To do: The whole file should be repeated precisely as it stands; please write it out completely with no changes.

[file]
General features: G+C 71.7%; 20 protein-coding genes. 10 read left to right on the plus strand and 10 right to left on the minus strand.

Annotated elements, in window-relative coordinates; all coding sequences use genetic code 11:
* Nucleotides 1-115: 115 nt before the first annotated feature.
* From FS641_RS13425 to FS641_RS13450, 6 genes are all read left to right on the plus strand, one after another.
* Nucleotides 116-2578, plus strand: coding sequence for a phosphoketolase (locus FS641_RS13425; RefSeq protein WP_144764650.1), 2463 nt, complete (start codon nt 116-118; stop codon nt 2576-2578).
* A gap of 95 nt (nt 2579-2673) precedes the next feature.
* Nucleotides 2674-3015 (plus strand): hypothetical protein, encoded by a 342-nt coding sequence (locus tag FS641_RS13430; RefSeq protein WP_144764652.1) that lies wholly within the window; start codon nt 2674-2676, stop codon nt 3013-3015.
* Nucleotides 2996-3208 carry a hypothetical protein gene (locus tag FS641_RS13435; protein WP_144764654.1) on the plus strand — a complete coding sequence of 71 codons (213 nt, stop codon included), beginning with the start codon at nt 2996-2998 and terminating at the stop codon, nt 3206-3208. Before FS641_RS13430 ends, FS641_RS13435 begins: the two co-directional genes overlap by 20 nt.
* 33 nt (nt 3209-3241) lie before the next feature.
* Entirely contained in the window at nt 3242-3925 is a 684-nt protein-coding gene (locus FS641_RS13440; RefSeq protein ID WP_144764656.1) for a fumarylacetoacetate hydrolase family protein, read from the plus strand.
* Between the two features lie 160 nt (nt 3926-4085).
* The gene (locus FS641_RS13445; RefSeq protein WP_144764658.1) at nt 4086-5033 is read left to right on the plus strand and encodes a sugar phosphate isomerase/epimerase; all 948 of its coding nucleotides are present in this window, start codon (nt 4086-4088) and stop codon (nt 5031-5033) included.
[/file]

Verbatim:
General features: G+C 71.7%; 20 protein-coding genes. 10 read left to right on the plus strand and 10 right to left on the minus strand.

Annotated elements, in window-relative coordinates; all coding sequences use genetic code 11:
* Nucleotides 1-115: 115 nt before the first annotated feature.
* From FS641_RS13425 to FS641_RS13450, 6 genes are all read left to right on the plus strand, one after another.
* Nucleotides 116-2578, plus strand: coding sequence for a phosphoketolase (locus FS641_RS13425; RefSeq protein WP_144764650.1), 2463 nt, complete (start codon nt 116-118; stop codon nt 2576-2578).
* A gap of 95 nt (nt 2579-2673) precedes the next feature.
* Nucleotides 2674-3015 (plus strand): hypothetical protein, encoded by a 342-nt coding sequence (locus tag FS641_RS13430; RefSeq protein WP_144764652.1) that lies wholly within the window; start codon nt 2674-2676, stop codon nt 3013-3015.
* Nucleotides 2996-3208 carry a hypothetical protein gene (locus tag FS641_RS13435; protein WP_144764654.1) on the plus strand — a complete coding sequence of 71 codons (213 nt, stop codon included), beginning with the start codon at nt 2996-2998 and terminating at the stop codon, nt 3206-3208. Before FS641_RS13430 ends, FS641_RS13435 begins: the two co-directional genes overlap by 20 nt.
* 33 nt (nt 3209-3241) lie before the next feature.
* Entirely contained in the window at nt 3242-3925 is a 684-nt protein-coding gene (locus FS641_RS13440; RefSeq protein ID WP_144764656.1) for a fumarylacetoacetate hydrolase family protein, read from the plus strand.
* Between the two features lie 160 nt (nt 3926-4085).
* The gene (locus FS641_RS13445; RefSeq protein WP_144764658.1) at nt 4086-5033 is read left to right on the plus strand and encodes a sugar phosphate isomerase/epimerase; all 948 of its coding nucleotides are present in this window, start codon (nt 4086-4088) and stop codon (nt 5031-5033) included.